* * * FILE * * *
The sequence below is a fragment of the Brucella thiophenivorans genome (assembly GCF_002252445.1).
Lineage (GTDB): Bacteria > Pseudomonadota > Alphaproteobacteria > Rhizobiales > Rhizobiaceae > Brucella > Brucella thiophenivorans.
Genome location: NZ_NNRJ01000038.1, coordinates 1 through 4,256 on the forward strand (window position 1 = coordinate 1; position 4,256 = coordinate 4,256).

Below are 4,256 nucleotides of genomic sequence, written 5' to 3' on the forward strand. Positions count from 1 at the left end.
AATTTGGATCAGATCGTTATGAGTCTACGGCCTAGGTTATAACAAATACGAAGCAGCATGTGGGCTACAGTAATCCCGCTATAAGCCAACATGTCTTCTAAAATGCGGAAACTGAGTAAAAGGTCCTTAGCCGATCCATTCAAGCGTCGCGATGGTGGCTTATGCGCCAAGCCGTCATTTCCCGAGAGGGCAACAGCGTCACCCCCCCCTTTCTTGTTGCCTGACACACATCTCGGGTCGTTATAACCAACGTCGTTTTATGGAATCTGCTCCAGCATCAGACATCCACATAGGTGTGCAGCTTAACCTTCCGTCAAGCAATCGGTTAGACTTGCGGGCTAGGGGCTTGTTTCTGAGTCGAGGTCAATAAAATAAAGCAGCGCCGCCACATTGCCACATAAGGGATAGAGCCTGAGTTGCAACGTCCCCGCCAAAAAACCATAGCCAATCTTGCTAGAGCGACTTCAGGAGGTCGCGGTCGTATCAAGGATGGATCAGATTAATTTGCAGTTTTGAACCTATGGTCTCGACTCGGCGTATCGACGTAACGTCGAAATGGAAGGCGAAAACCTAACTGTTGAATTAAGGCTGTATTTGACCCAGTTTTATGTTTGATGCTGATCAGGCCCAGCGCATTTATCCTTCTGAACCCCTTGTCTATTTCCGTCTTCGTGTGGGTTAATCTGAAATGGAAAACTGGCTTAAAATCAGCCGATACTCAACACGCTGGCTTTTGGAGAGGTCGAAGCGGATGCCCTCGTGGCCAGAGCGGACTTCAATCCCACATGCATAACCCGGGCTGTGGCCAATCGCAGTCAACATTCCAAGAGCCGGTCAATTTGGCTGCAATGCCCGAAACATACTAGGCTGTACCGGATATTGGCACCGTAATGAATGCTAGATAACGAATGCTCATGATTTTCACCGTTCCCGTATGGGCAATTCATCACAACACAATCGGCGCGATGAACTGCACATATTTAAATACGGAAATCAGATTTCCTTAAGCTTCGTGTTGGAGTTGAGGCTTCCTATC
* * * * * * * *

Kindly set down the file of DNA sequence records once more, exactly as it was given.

The sequence below is a fragment of the Brucella thiophenivorans genome (assembly GCF_002252445.1).
Lineage (GTDB): Bacteria > Pseudomonadota > Alphaproteobacteria > Rhizobiales > Rhizobiaceae > Brucella > Brucella thiophenivorans.
Genome location: NZ_NNRJ01000038.1, coordinates 1 through 4,256 on the forward strand (window position 1 = coordinate 1; position 4,256 = coordinate 4,256).

Below are 4,256 nucleotides of genomic sequence, written 5' to 3' on the forward strand. Positions count from 1 at the left end.
AATTTGGATCAGATCGTTATGAGTCTACGGCCTAGGTTATAACAAATACGAAGCAGCATGTGGGCTACAGTAATCCCGCTATAAGCCAACATGTCTTCTAAAATGCGGAAACTGAGTAAAAGGTCCTTAGCCGATCCATTCAAGCGTCGCGATGGTGGCTTATGCGCCAAGCCGTCATTTCCCGAGAGGGCAACAGCGTCACCCCCCCCTTTCTTGTTGCCTGACACACATCTCGGGTCGTTATAACCAACGTCGTTTTATGGAATCTGCTCCAGCATCAGACATCCACATAGGTGTGCAGCTTAACCTTCCGTCAAGCAATCGGTTAGACTTGCGGGCTAGGGGCTTGTTTCTGAGTCGAGGTCAATAAAATAAAGCAGCGCCGCCACATTGCCACATAAGGGATAGAGCCTGAGTTGCAACGTCCCCGCCAAAAAACCATAGCCAATCTTGCTAGAGCGACTTCAGGAGGTCGCGGTCGTATCAAGGATGGATCAGATTAATTTGCAGTTTTGAACCTATGGTCTCGACTCGGCGTATCGACGTAACGTCGAAATGGAAGGCGAAAACCTAACTGTTGAATTAAGGCTGTATTTGACCCAGTTTTATGTTTGATGCTGATCAGGCCCAGCGCATTTATCCTTCTGAACCCCTTGTCTATTTCCGTCTTCGTGTGGGTTAATCTGAAATGGAAAACTGGCTTAAAATCAGCCGATACTCAACACGCTGGCTTTTGGAGAGGTCGAAGCGGATGCCCTCGTGGCCAGAGCGGACTTCAATCCCACATGCATAACCCGGGCTGTGGCCAATCGCAGTCAACATTCCAAGAGCCGGTCAATTTGGCTGCAATGCCCGAAACATACTAGGCTGTACCGGATATTGGCACCGTAATGAATGCTAGATAACGAATGCTCATGATTTTCACCGTTCCCGTATGGGCAATTCATCACAACACAATCGGCGCGATGAACTGCACATATTTAAATACGGAAATCAGATTTCCTTAAGCTTCGTGTTGGAGTTGAGGCTTCCTATC